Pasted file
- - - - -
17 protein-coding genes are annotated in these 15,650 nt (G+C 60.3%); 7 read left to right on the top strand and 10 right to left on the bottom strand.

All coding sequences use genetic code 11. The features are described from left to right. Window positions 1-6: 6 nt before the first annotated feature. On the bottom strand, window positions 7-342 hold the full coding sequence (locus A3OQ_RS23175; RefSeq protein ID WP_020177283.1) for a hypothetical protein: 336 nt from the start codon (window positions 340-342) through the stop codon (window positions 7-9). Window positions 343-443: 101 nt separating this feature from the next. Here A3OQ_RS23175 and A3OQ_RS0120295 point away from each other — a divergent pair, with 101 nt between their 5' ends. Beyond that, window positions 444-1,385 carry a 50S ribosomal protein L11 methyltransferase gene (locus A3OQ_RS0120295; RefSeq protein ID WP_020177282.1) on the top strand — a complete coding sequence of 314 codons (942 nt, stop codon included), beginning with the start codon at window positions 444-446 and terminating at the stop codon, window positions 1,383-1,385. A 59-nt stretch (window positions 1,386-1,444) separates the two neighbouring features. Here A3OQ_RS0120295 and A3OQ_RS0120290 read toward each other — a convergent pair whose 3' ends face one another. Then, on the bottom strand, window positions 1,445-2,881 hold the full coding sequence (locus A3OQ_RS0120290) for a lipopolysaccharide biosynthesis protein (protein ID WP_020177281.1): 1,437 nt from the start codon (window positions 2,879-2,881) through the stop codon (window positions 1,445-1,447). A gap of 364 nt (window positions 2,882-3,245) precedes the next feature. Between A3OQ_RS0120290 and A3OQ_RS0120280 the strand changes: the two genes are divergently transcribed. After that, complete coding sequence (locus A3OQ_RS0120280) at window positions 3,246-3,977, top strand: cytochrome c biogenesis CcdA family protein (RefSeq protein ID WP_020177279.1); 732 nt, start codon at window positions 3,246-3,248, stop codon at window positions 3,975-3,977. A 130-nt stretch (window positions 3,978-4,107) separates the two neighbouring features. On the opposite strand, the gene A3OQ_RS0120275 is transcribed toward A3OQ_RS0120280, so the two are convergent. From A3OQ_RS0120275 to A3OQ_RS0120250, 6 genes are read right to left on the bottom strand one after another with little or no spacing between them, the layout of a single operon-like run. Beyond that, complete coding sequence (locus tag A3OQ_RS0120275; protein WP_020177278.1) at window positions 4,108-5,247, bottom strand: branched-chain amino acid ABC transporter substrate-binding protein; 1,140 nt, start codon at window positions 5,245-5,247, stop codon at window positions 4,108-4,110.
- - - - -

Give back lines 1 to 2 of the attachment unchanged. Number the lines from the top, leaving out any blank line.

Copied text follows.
17 protein-coding genes are annotated in these 15,650 nt (G+C 60.3%); 7 read left to right on the top strand and 10 right to left on the bottom strand.

All coding sequences use genetic code 11. The features are described from left to right. Window positions 1-6: 6 nt before the first annotated feature. On the bottom strand, window positions 7-342 hold the full coding sequence (locus A3OQ_RS23175; RefSeq protein ID WP_020177283.1) for a hypothetical protein: 336 nt from the start codon (window positions 340-342) through the stop codon (window positions 7-9). Window positions 343-443: 101 nt separating this feature from the next. Here A3OQ_RS23175 and A3OQ_RS0120295 point away from each other — a divergent pair, with 101 nt between their 5' ends. Beyond that, window positions 444-1,385 carry a 50S ribosomal protein L11 methyltransferase gene (locus A3OQ_RS0120295; RefSeq protein ID WP_020177282.1) on the top strand — a complete coding sequence of 314 codons (942 nt, stop codon included), beginning with the start codon at window positions 444-446 and terminating at the stop codon, window positions 1,383-1,385. A 59-nt stretch (window positions 1,386-1,444) separates the two neighbouring features. Here A3OQ_RS0120295 and A3OQ_RS0120290 read toward each other — a convergent pair whose 3' ends face one another. Then, on the bottom strand, window positions 1,445-2,881 hold the full coding sequence (locus A3OQ_RS0120290) for a lipopolysaccharide biosynthesis protein (protein ID WP_020177281.1): 1,437 nt from the start codon (window positions 2,879-2,881) through the stop codon (window positions 1,445-1,447). A gap of 364 nt (window positions 2,882-3,245) precedes the next feature. Between A3OQ_RS0120290 and A3OQ_RS0120280 the strand changes: the two genes are divergently transcribed. After that, complete coding sequence (locus A3OQ_RS0120280) at window positions 3,246-3,977, top strand: cytochrome c biogenesis CcdA family protein (RefSeq protein ID WP_020177279.1); 732 nt, start codon at window positions 3,246-3,248, stop codon at window positions 3,975-3,977. A 130-nt stretch (window positions 3,978-4,107) separates the two neighbouring features. On the opposite strand, the gene A3OQ_RS0120275 is transcribed toward A3OQ_RS0120280, so the two are convergent. From A3OQ_RS0120275 to A3OQ_RS0120250, 6 genes are read right to left on the bottom strand one after another with little or no spacing between them, the layout of a single operon-like run. Beyond that, complete coding sequence (locus tag A3OQ_RS0120275; protein WP_020177278.1) at window positions 4,108-5,247, bottom strand: branched-chain amino acid ABC transporter substrate-binding protein; 1,140 nt, start codon at window positions 5,245-5,247, stop codon at window positions 4,108-4,110.